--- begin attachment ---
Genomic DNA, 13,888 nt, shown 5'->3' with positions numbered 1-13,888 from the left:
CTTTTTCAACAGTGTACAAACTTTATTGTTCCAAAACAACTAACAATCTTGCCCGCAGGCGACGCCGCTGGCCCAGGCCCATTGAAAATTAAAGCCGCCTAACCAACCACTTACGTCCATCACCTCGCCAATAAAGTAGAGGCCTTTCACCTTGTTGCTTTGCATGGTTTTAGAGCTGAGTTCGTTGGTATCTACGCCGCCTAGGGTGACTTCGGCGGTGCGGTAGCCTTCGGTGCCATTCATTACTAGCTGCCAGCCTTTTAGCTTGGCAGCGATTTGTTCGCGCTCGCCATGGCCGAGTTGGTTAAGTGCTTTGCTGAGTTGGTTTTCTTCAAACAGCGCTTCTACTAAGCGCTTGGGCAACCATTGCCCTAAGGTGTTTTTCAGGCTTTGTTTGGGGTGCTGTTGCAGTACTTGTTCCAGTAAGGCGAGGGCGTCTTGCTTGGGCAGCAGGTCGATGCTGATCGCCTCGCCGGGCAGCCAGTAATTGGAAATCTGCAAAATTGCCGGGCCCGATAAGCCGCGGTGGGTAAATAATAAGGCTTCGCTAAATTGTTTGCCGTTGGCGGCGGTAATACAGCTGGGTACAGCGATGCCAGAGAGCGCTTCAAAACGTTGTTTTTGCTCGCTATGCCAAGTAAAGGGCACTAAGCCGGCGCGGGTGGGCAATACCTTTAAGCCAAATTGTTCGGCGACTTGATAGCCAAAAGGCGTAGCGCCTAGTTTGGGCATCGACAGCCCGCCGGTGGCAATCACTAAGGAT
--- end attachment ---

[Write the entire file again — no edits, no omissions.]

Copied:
Genomic DNA, 13,888 nt, shown 5'->3' with positions numbered 1-13,888 from the left:
CTTTTTCAACAGTGTACAAACTTTATTGTTCCAAAACAACTAACAATCTTGCCCGCAGGCGACGCCGCTGGCCCAGGCCCATTGAAAATTAAAGCCGCCTAACCAACCACTTACGTCCATCACCTCGCCAATAAAGTAGAGGCCTTTCACCTTGTTGCTTTGCATGGTTTTAGAGCTGAGTTCGTTGGTATCTACGCCGCCTAGGGTGACTTCGGCGGTGCGGTAGCCTTCGGTGCCATTCATTACTAGCTGCCAGCCTTTTAGCTTGGCAGCGATTTGTTCGCGCTCGCCATGGCCGAGTTGGTTAAGTGCTTTGCTGAGTTGGTTTTCTTCAAACAGCGCTTCTACTAAGCGCTTGGGCAACCATTGCCCTAAGGTGTTTTTCAGGCTTTGTTTGGGGTGCTGTTGCAGTACTTGTTCCAGTAAGGCGAGGGCGTCTTGCTTGGGCAGCAGGTCGATGCTGATCGCCTCGCCGGGCAGCCAGTAATTGGAAATCTGCAAAATTGCCGGGCCCGATAAGCCGCGGTGGGTAAATAATAAGGCTTCGCTAAATTGTTTGCCGTTGGCGGCGGTAATACAGCTGGGTACAGCGATGCCAGAGAGCGCTTCAAAACGTTGTTTTTGCTCGCTATGCCAAGTAAAGGGCACTAAGCCGGCGCGGGTGGGCAATACCTTTAAGCCAAATTGTTCGGCGACTTGATAGCCAAAAGGCGTAGCGCCTAGTTTGGGCATCGACAGCCCGCCGGTGGCAATCACTAAGGAT